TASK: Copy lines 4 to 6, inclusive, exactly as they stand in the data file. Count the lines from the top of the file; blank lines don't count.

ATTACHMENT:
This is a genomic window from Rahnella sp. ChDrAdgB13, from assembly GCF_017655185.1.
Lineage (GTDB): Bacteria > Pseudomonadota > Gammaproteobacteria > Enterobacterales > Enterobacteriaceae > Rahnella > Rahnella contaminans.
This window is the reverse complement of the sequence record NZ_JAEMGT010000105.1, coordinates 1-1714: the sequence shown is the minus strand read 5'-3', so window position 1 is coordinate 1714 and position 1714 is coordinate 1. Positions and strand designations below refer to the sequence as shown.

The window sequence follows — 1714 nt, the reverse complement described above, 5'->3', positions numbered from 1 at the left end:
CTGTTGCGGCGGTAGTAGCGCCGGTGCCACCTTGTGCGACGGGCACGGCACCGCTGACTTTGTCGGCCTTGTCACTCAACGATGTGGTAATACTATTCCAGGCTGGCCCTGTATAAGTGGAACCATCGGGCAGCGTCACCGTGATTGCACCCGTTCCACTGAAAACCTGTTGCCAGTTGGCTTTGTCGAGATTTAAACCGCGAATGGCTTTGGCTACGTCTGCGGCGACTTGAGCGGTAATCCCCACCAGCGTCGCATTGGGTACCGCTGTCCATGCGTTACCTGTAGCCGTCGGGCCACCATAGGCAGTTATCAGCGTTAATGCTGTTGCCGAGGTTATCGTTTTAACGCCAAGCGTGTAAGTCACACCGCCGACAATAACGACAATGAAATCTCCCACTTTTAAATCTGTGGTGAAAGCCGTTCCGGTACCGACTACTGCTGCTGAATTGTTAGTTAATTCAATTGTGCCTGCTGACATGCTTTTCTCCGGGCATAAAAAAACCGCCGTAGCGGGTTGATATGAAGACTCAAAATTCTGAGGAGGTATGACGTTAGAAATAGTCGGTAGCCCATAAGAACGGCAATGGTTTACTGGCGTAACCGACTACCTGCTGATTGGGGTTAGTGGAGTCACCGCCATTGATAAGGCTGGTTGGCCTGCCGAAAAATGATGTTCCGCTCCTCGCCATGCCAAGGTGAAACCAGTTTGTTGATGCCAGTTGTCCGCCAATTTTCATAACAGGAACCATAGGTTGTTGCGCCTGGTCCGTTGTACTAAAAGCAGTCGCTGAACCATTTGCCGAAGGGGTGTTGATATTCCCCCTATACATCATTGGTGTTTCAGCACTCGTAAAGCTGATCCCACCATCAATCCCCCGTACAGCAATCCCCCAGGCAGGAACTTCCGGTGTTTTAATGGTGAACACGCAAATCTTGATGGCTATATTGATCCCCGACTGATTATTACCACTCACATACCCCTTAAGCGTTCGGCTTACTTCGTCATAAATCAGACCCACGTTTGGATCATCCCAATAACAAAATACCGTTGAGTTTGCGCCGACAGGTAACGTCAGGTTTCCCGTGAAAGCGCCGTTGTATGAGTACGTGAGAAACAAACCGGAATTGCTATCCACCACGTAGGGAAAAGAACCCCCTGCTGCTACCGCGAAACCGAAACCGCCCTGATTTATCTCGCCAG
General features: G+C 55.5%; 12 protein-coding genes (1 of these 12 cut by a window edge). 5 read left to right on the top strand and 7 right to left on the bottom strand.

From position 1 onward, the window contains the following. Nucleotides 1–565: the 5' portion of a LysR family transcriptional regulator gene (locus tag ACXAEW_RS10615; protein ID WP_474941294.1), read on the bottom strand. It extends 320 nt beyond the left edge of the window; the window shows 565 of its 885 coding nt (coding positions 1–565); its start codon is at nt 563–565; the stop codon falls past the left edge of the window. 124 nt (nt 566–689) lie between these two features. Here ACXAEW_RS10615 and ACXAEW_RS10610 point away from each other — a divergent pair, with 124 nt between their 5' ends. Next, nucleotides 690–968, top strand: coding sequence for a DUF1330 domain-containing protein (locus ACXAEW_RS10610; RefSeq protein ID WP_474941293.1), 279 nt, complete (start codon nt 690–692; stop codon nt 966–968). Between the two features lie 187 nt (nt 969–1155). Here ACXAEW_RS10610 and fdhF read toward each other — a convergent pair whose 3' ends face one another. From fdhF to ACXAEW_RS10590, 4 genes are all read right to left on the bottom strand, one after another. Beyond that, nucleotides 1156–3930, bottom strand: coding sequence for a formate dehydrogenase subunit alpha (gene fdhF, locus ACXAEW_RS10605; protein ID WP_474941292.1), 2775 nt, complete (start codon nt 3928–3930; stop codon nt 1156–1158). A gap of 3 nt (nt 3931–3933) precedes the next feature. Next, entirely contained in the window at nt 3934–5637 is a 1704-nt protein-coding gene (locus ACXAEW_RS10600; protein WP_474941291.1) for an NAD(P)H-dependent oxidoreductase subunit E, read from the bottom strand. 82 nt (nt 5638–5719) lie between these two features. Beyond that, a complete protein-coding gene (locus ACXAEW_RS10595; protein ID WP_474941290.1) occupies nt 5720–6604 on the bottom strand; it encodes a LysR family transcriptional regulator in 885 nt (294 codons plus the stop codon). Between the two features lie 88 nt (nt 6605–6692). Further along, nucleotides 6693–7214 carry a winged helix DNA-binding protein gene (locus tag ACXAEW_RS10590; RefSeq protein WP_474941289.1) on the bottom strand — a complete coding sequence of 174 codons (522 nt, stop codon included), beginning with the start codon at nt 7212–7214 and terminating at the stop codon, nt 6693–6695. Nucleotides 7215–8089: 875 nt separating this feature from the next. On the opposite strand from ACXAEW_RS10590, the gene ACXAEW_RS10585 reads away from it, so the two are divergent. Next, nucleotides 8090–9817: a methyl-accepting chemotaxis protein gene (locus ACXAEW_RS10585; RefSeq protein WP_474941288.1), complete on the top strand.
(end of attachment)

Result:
The window sequence follows — 1714 nt, the reverse complement described above, 5'->3', positions numbered from 1 at the left end:
CTGTTGCGGCGGTAGTAGCGCCGGTGCCACCTTGTGCGACGGGCACGGCACCGCTGACTTTGTCGGCCTTGTCACTCAACGATGTGGTAATACTATTCCAGGCTGGCCCTGTATAAGTGGAACCATCGGGCAGCGTCACCGTGATTGCACCCGTTCCACTGAAAACCTGTTGCCAGTTGGCTTTGTCGAGATTTAAACCGCGAATGGCTTTGGCTACGTCTGCGGCGACTTGAGCGGTAATCCCCACCAGCGTCGCATTGGGTACCGCTGTCCATGCGTTACCTGTAGCCGTCGGGCCACCATAGGCAGTTATCAGCGTTAATGCTGTTGCCGAGGTTATCGTTTTAACGCCAAGCGTGTAAGTCACACCGCCGACAATAACGACAATGAAATCTCCCACTTTTAAATCTGTGGTGAAAGCCGTTCCGGTACCGACTACTGCTGCTGAATTGTTAGTTAATTCAATTGTGCCTGCTGACATGCTTTTCTCCGGGCATAAAAAAACCGCCGTAGCGGGTTGATATGAAGACTCAAAATTCTGAGGAGGTATGACGTTAGAAATAGTCGGTAGCCCATAAGAACGGCAATGGTTTACTGGCGTAACCGACTACCTGCTGATTGGGGTTAGTGGAGTCACCGCCATTGATAAGGCTGGTTGGCCTGCCGAAAAATGATGTTCCGCTCCTCGCCATGCCAAGGTGAAACCAGTTTGTTGATGCCAGTTGTCCGCCAATTTTCATAACAGGAACCATAGGTTGTTGCGCCTGGTCCGTTGTACTAAAAGCAGTCGCTGAACCATTTGCCGAAGGGGTGTTGATATTCCCCCTATACATCATTGGTGTTTCAGCACTCGTAAAGCTGATCCCACCATCAATCCCCCGTACAGCAATCCCCCAGGCAGGAACTTCCGGTGTTTTAATGGTGAACACGCAAATCTTGATGGCTATATTGATCCCCGACTGATTATTACCACTCACATACCCCTTAAGCGTTCGGCTTACTTCGTCATAAATCAGACCCACGTTTGGATCATCCCAATAACAAAATACCGTTGAGTTTGCGCCGACAGGTAACGTCAGGTTTCCCGTGAAAGCGCCGTTGTATGAGTACGTGAGAAACAAACCGGAATTGCTATCCACCACGTAGGGAAAAGAACCCCCTGCTGCTACCGCGAAACCGAAACCGCCCTGATTTATCTCGCCAG
General features: G+C 55.5%; 12 protein-coding genes (1 of these 12 cut by a window edge). 5 read left to right on the top strand and 7 right to left on the bottom strand.